Did you know we have native tree frogs in Cook County? It’s likely you’ve walked right past these tree-living amphibians without noticing!
The gray tree frog’s scientific name, Hyla versicolor, means “variable color.” Although gray is included in their name, this arboreal—or tree dwelling—frog’s skin changes color in response to its environment. They may be gray, brown or green, or a bit of all three with a white underside and yellow on the inner part of their thighs. Their bumpy camouflaged skin helps them hide from predators.
As its name suggests, adult gray tree frogs spend much of their life in the trees in wetland and woodland habitats in the eastern part of the United States and will venture into neighborhoods with similar habitats. This frog secretes a mucus from the membranes on their large, ridged toe pads that acts like a glue to help them climb and attach to the trunk of trees and shrubs.
The 1- to 2-inch gray tree frog is nocturnal and will hunt for insects when it’s dark and stay hidden in the bark of trees when they aren’t active during the day. At the end of April, male tree frogs will begin gathering in wetlands and ephemeral ponds to aggressively defend their territories and call for potential mates. Interested females will respond by laying their eggs in the water the male will then fertilize. They can live up to nine years in the wild.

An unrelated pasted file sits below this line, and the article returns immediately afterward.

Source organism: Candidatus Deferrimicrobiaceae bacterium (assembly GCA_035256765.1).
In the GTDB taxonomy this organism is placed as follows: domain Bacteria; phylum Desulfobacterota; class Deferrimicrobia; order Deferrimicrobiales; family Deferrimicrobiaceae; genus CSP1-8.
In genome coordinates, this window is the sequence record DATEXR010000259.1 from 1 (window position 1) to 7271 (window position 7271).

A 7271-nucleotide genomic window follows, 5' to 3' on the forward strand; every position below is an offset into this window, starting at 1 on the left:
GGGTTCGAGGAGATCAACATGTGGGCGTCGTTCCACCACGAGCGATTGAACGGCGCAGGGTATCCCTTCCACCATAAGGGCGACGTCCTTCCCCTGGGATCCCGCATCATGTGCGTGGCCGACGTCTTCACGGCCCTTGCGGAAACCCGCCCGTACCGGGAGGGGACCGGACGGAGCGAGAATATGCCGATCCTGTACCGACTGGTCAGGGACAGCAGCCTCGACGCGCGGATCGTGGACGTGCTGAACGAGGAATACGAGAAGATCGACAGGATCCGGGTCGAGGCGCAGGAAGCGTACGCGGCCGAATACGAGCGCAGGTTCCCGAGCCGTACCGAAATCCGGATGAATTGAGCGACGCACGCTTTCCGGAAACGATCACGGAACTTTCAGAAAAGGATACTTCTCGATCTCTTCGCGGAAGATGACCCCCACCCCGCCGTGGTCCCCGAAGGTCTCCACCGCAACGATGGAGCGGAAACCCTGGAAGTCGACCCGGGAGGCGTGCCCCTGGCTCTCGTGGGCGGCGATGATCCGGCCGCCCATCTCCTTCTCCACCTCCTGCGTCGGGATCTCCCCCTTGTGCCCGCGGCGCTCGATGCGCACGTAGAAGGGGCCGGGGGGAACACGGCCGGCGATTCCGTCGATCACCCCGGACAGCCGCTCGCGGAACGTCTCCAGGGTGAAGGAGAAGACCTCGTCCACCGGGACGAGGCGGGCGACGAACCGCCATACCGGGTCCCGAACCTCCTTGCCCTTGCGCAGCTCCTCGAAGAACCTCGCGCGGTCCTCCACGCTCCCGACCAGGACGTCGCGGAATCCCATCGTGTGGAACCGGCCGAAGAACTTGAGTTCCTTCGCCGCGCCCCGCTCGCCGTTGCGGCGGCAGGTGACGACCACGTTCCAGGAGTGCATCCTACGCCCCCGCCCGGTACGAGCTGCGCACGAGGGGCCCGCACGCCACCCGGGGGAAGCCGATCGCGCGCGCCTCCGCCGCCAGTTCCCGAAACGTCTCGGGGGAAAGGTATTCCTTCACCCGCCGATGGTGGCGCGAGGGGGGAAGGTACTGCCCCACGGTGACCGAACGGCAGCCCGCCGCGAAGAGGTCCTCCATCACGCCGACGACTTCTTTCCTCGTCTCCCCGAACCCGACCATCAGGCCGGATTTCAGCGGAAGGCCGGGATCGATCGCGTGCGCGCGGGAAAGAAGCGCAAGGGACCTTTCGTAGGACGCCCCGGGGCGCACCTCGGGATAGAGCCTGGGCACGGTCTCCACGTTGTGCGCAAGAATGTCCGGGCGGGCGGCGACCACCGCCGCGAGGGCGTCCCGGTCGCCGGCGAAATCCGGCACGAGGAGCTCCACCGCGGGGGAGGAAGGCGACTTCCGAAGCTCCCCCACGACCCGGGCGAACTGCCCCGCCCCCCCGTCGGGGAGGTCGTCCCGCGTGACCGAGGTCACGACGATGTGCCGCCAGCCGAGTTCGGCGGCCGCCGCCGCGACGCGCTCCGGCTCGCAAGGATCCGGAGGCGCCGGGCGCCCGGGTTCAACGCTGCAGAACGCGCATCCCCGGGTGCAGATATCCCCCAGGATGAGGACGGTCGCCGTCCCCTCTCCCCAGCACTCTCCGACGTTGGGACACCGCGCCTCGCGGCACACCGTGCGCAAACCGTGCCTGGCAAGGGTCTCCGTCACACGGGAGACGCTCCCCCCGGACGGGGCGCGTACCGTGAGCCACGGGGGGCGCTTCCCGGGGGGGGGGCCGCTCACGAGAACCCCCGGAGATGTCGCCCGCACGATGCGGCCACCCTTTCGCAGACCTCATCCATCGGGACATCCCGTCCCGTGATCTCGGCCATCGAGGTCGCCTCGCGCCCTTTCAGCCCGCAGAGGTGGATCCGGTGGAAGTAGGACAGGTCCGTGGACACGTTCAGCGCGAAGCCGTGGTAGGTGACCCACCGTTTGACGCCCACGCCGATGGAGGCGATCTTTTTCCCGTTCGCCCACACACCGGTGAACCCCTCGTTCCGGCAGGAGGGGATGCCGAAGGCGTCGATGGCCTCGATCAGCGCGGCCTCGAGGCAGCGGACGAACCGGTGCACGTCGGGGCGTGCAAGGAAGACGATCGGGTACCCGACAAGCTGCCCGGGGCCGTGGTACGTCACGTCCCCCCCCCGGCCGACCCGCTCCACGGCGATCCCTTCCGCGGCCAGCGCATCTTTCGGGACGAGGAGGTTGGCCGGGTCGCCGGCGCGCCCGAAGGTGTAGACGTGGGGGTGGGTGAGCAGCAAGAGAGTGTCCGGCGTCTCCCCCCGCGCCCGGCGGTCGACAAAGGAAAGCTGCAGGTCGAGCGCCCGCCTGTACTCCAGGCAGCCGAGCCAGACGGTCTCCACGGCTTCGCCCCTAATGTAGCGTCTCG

Like our local wood frogs, gray tree frogs have a superpower to survive through Illinois’ harsh winters. Their body produces large amounts of glucose that acts as an antifreeze to survive freezing temperatures.
Where to find them in your neighborhood: Under the right conditions in the summer months, you might find gray tree frogs clinging to your window or screen door trying to eat the moths and insects gathering at your outside light.
Click here to listen to the unique sounds of the eastern gray tree frog.
Interested in helping tree frogs? Join us on Saturday, May 22, for a Calling Frog Survey program at Little Red Schoolhouse Nature Center. Attendees will use their sense of hearing to identify which frogs are calling, and the data collected will be used as part of the Calling Frog Survey for the Chicago Wilderness Region.